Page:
Wandering is a real risk when it comes to children on the autism spectrum.  Sadly,  half of families with elopers report they had never received advice or guidance about elopement from a professional (IAN Research Report: Elopement and Wandering, 2011).

Autism College, in partnership with the National Autism Association, wants to help change that statistic. On Saturday February 18, we are offering a webinar on The Scope of Wandering, Prevention Strategies, and Resources as part of our free  online Autism Safety and Crisis Prevention conference, sponsored in part by The Social Express. It’s your opportunity to get  strategies you can use to decrease your worries.  The webinar will take place on  Saturday, February 18, 8:15 am – 9:45 am PST (11:15 am -12:45 pm EST). The webinar will be interactive.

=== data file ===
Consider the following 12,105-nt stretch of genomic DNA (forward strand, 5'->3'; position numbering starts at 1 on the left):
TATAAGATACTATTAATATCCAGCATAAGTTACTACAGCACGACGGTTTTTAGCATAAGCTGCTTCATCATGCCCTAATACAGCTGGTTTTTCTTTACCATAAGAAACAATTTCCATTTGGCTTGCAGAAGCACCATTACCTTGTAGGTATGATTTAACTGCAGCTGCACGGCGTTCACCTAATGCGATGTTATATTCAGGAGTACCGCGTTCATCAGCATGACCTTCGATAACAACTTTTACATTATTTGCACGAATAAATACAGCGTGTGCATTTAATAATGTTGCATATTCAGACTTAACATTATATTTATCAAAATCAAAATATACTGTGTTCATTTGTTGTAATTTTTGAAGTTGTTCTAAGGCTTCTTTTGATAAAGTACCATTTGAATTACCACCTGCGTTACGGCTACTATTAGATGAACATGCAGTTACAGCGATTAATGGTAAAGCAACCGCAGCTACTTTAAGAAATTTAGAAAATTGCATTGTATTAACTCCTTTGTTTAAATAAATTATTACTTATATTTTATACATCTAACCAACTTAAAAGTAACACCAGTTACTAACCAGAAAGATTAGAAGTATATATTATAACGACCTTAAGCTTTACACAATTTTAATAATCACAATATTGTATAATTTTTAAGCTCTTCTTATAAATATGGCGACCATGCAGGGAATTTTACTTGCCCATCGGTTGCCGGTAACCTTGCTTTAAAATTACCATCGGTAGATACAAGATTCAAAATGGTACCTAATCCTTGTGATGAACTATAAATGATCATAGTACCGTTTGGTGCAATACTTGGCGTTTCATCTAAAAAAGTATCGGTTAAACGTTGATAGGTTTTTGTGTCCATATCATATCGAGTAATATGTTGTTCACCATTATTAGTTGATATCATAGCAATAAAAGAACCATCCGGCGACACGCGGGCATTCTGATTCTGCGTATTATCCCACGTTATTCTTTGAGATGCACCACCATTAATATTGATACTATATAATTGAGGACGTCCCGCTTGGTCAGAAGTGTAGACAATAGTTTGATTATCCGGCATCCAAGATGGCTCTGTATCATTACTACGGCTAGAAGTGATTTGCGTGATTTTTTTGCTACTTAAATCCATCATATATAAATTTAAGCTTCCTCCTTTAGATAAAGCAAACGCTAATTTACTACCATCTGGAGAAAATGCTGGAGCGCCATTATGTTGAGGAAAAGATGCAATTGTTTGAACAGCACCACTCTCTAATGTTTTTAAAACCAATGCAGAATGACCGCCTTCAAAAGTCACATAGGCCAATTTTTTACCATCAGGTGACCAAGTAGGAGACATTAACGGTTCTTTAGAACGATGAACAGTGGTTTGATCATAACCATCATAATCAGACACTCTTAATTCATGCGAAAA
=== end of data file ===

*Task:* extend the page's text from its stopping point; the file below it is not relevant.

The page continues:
Register here for the conference, and you will receive information on how to attend this webinar.

How much of a problem is wandering for children with autism? A few statistics:

  • In 2009, 2010, and 2011, accidental drowning accounted for 91% total U.S. deaths reported in children with an ASD ages 14 and younger subsequent to wandering/elopement. (SOURCE: National Autism Association, Lethal Outcomes in ASD Wandering, 2012)
  • More than one third of ASD children who wander/elope are never or rarely able to communicate their name, address, or phone number (IAN Research Report: Elopement and Wandering, 2011)
  • Two in three parents of elopers reported their missing children had a “close call” with a traffic injury (IAN Research Report: Elopement and Wandering, 2011)
  • Children with ASD are eight times more likely to elope between the ages of 7 and 10 than their typically-developing siblings (IAN Research Report: Elopement and Wandering, 2011)

Description of Presentation Topic: The Scope of Wandering, Prevention Strategies, and Resources